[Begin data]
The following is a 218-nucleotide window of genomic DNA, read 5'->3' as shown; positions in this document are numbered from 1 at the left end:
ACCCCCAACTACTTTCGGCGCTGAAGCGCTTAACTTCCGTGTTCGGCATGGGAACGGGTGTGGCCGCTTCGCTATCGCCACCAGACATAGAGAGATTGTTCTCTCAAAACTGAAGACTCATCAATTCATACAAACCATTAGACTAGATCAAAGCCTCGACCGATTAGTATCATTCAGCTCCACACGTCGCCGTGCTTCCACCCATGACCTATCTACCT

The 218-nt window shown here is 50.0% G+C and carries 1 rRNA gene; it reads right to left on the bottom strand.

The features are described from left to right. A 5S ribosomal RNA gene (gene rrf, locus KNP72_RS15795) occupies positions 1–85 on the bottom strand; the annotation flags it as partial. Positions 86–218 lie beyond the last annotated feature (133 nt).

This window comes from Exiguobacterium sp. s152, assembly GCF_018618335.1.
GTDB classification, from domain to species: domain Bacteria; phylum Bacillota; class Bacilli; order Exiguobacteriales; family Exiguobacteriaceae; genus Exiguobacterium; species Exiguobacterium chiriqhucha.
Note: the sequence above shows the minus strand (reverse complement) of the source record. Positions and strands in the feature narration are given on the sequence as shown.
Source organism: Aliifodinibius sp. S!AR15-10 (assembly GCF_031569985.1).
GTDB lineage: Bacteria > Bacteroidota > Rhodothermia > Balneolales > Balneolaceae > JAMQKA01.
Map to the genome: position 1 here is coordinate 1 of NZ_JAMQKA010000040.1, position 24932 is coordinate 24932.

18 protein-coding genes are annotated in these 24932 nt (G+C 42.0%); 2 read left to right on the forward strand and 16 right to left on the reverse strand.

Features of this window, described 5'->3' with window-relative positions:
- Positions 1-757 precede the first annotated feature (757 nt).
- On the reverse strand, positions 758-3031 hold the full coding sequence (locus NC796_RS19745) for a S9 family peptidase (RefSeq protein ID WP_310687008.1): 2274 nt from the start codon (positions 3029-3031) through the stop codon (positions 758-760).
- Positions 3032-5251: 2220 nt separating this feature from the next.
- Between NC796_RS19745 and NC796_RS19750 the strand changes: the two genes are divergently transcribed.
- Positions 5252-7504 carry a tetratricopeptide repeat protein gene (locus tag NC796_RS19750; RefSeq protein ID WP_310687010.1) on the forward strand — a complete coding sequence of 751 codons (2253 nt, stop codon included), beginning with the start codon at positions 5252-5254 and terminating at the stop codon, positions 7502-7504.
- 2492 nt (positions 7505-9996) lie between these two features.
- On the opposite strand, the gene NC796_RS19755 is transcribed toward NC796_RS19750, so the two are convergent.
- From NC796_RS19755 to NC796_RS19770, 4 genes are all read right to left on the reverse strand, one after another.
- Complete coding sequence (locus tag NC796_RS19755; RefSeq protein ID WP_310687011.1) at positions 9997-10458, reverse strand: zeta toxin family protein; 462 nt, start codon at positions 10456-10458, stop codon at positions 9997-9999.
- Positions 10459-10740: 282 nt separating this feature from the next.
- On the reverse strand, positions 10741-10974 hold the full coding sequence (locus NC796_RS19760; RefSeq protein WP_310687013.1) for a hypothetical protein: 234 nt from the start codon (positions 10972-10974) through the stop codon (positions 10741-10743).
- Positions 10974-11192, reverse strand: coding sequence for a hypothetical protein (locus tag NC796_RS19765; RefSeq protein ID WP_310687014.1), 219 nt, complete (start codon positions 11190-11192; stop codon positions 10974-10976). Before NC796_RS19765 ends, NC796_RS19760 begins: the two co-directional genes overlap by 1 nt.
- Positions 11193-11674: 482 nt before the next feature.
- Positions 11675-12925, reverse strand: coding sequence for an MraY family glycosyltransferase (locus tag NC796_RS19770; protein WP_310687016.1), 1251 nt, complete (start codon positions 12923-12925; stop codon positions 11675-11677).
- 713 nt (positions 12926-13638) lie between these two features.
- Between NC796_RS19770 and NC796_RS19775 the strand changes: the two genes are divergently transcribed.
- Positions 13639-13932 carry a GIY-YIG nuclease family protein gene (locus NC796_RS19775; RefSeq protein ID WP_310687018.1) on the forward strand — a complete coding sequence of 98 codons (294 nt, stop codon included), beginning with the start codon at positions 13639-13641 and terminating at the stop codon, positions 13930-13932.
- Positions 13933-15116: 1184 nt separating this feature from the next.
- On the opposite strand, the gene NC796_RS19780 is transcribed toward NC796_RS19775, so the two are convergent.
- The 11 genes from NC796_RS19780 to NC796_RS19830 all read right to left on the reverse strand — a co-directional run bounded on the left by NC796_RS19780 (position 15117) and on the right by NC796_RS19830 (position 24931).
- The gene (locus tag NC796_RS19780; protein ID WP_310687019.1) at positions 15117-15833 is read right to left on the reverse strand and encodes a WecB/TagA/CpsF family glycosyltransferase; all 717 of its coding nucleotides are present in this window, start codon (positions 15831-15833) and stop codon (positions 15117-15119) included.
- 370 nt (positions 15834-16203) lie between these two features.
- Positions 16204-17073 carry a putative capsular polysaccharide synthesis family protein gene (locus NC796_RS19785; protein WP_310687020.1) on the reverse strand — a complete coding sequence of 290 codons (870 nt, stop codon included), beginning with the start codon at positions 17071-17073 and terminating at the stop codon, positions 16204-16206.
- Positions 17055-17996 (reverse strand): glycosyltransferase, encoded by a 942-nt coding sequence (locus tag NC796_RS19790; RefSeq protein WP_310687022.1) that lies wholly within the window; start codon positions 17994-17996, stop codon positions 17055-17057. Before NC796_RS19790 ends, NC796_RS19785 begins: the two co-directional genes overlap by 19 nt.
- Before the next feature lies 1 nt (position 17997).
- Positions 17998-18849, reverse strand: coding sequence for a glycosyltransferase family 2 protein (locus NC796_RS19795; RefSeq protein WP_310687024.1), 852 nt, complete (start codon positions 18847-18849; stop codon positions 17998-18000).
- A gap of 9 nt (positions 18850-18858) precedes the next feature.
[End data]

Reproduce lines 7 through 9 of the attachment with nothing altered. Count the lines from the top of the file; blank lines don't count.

Note: the sequence above shows the minus strand (reverse complement) of the source record. Positions and strands in the feature narration are given on the sequence as shown.
Source organism: Aliifodinibius sp. S!AR15-10 (assembly GCF_031569985.1).
GTDB lineage: Bacteria > Bacteroidota > Rhodothermia > Balneolales > Balneolaceae > JAMQKA01.